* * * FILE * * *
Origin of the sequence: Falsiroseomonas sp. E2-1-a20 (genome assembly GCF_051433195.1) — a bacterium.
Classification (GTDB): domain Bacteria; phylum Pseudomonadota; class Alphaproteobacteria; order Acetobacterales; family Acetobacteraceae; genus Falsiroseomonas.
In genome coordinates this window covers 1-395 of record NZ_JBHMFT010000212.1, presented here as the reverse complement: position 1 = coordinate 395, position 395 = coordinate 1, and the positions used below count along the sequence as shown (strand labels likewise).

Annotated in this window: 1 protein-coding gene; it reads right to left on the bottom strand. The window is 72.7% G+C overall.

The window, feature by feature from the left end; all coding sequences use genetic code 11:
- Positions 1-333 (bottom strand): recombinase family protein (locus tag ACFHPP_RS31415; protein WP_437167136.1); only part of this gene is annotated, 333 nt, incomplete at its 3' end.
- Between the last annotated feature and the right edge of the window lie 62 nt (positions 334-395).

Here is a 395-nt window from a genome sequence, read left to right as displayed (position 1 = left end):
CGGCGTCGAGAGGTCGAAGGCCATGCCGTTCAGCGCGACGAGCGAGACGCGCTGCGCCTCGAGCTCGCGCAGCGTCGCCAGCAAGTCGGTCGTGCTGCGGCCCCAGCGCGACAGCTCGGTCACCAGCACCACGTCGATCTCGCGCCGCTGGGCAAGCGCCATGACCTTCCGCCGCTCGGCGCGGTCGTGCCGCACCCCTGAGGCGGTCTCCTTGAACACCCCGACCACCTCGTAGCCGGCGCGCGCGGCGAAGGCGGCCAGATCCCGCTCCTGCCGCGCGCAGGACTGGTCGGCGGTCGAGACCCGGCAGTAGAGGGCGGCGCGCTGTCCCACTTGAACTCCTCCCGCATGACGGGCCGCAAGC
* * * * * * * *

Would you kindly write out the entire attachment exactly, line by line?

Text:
Origin of the sequence: Falsiroseomonas sp. E2-1-a20 (genome assembly GCF_051433195.1) — a bacterium.
Classification (GTDB): domain Bacteria; phylum Pseudomonadota; class Alphaproteobacteria; order Acetobacterales; family Acetobacteraceae; genus Falsiroseomonas.
In genome coordinates this window covers 1-395 of record NZ_JBHMFT010000212.1, presented here as the reverse complement: position 1 = coordinate 395, position 395 = coordinate 1, and the positions used below count along the sequence as shown (strand labels likewise).

Annotated in this window: 1 protein-coding gene; it reads right to left on the bottom strand. The window is 72.7% G+C overall.

The window, feature by feature from the left end; all coding sequences use genetic code 11:
- Positions 1-333 (bottom strand): recombinase family protein (locus tag ACFHPP_RS31415; protein WP_437167136.1); only part of this gene is annotated, 333 nt, incomplete at its 3' end.
- Between the last annotated feature and the right edge of the window lie 62 nt (positions 334-395).

Here is a 395-nt window from a genome sequence, read left to right as displayed (position 1 = left end):
CGGCGTCGAGAGGTCGAAGGCCATGCCGTTCAGCGCGACGAGCGAGACGCGCTGCGCCTCGAGCTCGCGCAGCGTCGCCAGCAAGTCGGTCGTGCTGCGGCCCCAGCGCGACAGCTCGGTCACCAGCACCACGTCGATCTCGCGCCGCTGGGCAAGCGCCATGACCTTCCGCCGCTCGGCGCGGTCGTGCCGCACCCCTGAGGCGGTCTCCTTGAACACCCCGACCACCTCGTAGCCGGCGCGCGCGGCGAAGGCGGCCAGATCCCGCTCCTGCCGCGCGCAGGACTGGTCGGCGGTCGAGACCCGGCAGTAGAGGGCGGCGCGCTGTCCCACTTGAACTCCTCCCGCATGACGGGCCGCAAGC